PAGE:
Recognizing Mental Health Challenges in Military Families

Military families are uniquely affected by work and life stressors. Pre-deployment training and preparation, deployment, as well as reintegration can affect not only the service member, but his/her spouse and family.

Shedding Light on Mental Health

Service Members
While Posttraumatic Stress Disorder (PTSD) receives a great deal of attention and discussion, transition stress is another affliction affecting veterans. A 2018 study published by the Journal of Military and Veterans’ Health revealed a unifying theme of loss in one’s community, identity, and purpose among veterans discharging from military service.

The excitement and purpose of serving in uniform, the sense of belonging, and the camaraderie of their squad can cause transitioning veterans to feel a loss of identity as they shift back into civilian life. Difficulty finding new employment and re-establishing relationships with family and friends after deployment can also present unique challenges. Left untreated, these issues can lead to anxiety, depression and other disorders.

Family Members
Being the spouse or partner of an active-duty service member brings the responsibility of maintaining a home and family alone. Uprooting from one home to another is stressful and may present similar transition difficulties as families look to build a life and community in a new home.

Children are also emotionally vulnerable to the effects of deployment. Studies have shown that young children with a deployed parent are more likely to exhibit behavioral problems, as well as experience depression and anxiety.

Providing Support for Mental Health

Mental health challenges can deeply impact military families in their selfless service to our nation’s security. Knowing how to support yourself and your loved ones can seem daunting, but we are here to help.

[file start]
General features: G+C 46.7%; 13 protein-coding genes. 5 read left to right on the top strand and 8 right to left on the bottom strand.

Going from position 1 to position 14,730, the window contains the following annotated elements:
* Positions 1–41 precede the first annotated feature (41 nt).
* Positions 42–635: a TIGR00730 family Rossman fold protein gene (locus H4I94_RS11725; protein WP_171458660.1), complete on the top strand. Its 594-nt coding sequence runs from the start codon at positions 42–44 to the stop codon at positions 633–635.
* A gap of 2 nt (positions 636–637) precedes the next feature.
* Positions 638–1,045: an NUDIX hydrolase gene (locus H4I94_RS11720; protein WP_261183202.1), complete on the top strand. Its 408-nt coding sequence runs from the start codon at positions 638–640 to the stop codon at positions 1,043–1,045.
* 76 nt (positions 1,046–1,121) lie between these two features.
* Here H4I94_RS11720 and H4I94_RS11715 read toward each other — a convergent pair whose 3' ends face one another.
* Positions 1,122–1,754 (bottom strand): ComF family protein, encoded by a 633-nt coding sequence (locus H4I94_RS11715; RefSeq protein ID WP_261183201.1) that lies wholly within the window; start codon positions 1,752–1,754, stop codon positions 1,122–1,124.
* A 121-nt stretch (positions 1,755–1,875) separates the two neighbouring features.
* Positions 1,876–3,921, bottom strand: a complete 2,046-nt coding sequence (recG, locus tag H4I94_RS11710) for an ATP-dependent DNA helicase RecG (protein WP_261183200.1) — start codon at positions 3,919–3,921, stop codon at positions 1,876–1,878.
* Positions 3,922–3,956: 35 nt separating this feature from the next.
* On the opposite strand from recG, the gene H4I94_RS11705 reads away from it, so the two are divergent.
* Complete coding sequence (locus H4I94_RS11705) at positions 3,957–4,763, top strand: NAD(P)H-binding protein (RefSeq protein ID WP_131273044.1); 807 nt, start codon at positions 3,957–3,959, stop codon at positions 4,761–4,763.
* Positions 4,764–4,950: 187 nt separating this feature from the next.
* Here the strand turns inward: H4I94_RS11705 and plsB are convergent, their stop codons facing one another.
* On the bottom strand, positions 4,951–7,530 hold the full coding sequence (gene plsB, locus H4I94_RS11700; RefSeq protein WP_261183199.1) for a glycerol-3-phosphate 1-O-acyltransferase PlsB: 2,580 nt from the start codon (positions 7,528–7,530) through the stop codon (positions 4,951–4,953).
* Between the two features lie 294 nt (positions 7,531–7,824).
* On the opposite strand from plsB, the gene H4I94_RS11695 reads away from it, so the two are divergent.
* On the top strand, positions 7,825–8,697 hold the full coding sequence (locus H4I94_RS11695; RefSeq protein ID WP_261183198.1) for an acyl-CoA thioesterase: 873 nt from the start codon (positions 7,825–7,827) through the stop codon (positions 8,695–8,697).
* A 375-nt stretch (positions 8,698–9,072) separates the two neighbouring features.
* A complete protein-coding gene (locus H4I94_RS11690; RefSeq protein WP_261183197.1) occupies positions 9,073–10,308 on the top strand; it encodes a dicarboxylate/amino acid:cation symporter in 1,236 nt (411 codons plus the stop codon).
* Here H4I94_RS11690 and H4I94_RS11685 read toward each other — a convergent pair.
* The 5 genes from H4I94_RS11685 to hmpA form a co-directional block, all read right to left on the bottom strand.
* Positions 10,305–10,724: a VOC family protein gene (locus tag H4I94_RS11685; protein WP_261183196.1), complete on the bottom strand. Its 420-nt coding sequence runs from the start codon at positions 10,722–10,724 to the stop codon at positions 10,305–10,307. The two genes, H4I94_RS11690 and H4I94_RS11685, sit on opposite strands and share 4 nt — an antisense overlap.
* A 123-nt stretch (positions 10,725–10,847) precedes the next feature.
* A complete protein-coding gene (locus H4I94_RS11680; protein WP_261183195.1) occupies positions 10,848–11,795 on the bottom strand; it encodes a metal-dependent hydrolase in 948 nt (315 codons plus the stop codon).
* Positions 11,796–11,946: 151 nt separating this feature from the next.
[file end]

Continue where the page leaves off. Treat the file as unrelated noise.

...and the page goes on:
Notice the Signs
The signs and symptoms of mental illness range from one individual to the next; however some common symptoms to look for include:

  • Prolonged sadness or irritability
  • Extreme highs and lows
  • Excessive fears, worries, or anxieties
  • Social withdrawal
  • Dramatic changes in eating and sleeping behaviors
  • Strong feelings of anger
  • Suicidal thoughts
  • Delusions and hallucinations
  • Excessive substance abuse

Show Support
Being vulnerable and willing to open a dialogue about the common issues military families face can make your loved one(s) feel safe and comfortable opening up to you about their struggles. Understanding stigma and concerns about a mental health condition goes a long way in helping those affected feel heard and understood.

Get Help
If you or a loved one is struggling with mental health related issues, seeking professional help may be the best next step.

At Sunstone, our counselors are experienced in supporting families as they cope with the unique challenges presented by the military lifestyle. Contact us to expedite getting you matched with the right counselor today.

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